( dpa )- A month after Cuban revolutionary leader Fidel Castro stepped down, the Cuban government was considering reforms to make migration regulations more flexible.
They could include the possibility of longer stays abroad and even the elimination of exit visas, Cuban Foreign Minister Felipe Perez Roque said Wednesday.
"We are firm in our commitment to make ever more fluid the relationship between Cubans living abroad and Cuba, and making the procedure and the regulations on that issue faster," Perez Roque said during a meeting in Havana with Cubans living abroad.
When asked whether relaxing laws on exit permits and the extension of stays abroad - now with an 11-month limit - are among reforms being mentioned since Raul Castro took over from his brother, Fidel, Perez Roque admitted that such issues "are being considered."
Several delegates at the meeting of Cubans Living Abroad Against the Blockade and Terrorism told Deutsche Presse-Agentur dpa that there is even discussion about the possible elimination of the "carta blanca," the exit visa that Cubans need to leave the country.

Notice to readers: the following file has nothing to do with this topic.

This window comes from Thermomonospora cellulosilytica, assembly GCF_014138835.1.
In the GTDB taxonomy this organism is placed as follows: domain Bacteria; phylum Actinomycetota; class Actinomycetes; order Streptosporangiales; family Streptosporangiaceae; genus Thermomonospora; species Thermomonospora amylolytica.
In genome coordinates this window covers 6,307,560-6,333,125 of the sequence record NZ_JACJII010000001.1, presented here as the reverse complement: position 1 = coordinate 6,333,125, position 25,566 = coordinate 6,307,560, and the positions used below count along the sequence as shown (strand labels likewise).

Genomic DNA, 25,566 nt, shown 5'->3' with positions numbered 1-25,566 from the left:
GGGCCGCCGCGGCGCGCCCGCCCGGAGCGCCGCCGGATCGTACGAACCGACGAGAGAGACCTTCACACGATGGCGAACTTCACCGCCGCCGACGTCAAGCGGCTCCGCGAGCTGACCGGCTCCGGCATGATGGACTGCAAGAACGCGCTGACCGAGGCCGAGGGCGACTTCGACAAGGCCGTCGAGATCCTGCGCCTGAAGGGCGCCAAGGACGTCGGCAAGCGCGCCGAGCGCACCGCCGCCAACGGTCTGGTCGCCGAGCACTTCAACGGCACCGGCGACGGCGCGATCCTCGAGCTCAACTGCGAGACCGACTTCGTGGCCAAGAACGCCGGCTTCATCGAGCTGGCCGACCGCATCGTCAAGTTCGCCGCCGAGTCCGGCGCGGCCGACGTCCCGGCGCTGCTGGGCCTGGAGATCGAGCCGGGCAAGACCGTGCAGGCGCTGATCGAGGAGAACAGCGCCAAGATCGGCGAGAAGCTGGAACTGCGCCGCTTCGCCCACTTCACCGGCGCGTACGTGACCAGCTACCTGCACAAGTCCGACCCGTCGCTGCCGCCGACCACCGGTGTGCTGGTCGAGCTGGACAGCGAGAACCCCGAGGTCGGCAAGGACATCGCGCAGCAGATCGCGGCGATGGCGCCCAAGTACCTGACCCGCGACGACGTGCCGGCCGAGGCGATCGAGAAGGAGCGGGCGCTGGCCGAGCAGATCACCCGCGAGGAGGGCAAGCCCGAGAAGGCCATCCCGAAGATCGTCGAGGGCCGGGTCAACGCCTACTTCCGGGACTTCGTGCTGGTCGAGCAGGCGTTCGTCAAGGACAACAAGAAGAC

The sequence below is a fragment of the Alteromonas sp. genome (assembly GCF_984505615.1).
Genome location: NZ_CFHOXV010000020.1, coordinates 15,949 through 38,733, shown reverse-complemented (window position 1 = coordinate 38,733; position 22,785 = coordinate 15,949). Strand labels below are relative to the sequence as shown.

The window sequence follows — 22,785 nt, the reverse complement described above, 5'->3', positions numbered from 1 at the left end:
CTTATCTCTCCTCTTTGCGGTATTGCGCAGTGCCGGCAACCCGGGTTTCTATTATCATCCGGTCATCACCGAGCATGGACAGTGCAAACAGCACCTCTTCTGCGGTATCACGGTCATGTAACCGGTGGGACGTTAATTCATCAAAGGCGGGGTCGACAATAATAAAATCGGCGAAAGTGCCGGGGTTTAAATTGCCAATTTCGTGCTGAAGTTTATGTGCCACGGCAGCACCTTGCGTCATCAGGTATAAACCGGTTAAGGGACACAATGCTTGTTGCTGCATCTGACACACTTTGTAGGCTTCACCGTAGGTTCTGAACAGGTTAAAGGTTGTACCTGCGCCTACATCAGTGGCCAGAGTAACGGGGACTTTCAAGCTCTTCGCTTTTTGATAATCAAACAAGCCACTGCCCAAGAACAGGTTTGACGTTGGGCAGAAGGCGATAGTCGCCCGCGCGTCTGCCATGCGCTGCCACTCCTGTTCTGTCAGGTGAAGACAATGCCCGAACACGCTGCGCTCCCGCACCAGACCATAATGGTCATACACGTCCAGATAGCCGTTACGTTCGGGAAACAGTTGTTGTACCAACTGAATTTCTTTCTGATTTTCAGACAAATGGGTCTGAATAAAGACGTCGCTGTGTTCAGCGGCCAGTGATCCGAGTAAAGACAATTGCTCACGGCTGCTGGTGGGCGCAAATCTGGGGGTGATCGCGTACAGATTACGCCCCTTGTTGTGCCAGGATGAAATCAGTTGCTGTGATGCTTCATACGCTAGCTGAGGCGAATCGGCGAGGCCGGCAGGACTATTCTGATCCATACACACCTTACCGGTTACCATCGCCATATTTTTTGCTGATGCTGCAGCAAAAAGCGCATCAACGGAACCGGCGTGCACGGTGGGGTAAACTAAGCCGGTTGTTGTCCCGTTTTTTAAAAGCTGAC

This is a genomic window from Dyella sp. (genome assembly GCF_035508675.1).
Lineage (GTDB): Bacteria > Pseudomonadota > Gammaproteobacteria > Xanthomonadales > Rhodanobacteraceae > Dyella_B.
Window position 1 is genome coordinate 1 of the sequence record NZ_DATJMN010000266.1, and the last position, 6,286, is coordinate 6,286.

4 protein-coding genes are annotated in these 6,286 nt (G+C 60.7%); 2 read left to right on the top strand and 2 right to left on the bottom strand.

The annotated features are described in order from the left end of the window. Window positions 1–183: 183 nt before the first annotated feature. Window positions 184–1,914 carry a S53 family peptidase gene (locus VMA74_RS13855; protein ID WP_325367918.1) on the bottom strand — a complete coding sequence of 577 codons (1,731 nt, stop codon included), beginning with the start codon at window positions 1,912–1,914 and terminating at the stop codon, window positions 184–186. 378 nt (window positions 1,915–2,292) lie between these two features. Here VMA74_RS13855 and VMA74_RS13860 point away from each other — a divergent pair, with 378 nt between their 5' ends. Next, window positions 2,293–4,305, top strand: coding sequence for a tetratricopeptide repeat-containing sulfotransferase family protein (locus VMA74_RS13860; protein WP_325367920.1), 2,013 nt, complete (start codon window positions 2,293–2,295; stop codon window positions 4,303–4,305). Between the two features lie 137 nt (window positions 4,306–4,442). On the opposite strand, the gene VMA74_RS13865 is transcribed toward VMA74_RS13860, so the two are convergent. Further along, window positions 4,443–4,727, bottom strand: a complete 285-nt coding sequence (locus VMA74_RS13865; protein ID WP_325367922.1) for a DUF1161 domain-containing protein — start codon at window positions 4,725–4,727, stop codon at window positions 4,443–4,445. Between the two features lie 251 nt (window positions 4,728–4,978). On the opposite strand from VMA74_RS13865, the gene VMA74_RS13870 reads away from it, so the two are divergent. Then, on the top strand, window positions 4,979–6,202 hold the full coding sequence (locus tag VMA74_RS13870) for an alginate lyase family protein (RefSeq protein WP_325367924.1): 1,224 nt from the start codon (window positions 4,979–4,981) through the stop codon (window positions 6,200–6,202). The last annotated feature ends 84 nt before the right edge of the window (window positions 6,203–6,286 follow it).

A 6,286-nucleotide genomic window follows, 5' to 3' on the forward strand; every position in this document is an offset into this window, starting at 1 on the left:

Cuba is one of a few countries whose residents require exit visas to go abroad. The process, which sometimes includes the need for an invitation letter, costs Cubans some 400 dollars, a very high figure for a country where the average monthly wage is 15-20 dollars.
"We hope that even today (Wednesday) they will give us very good news here, even as from today there will be many new (migratory) laws that will come out of this meeting," said the delegate Juana Navarro, a resident of Germany.
Perez Roque said the "policy of aggression" by the United States against the island is "the greatest obstacle" to the "full normalization" of relations between Cuba and its migrants, but said the rapprochement is "continuous and irreversible."
He recalled that, of 1.3-1.5 million Cubans living abroad, more than 800,000 have consulted Cuban consulates, and almost 400,000 have "normalized" their migration status.
According to official figures, some 193,000 Cubans living abroad visited the communist island in 2007, which Perez Roque called a "new record."
The meeting from Wednesday-Friday included 129 representatives of Cuban organizations in 34 countries that are "committed and active" in Cuba's "main battles," Perez Roque said.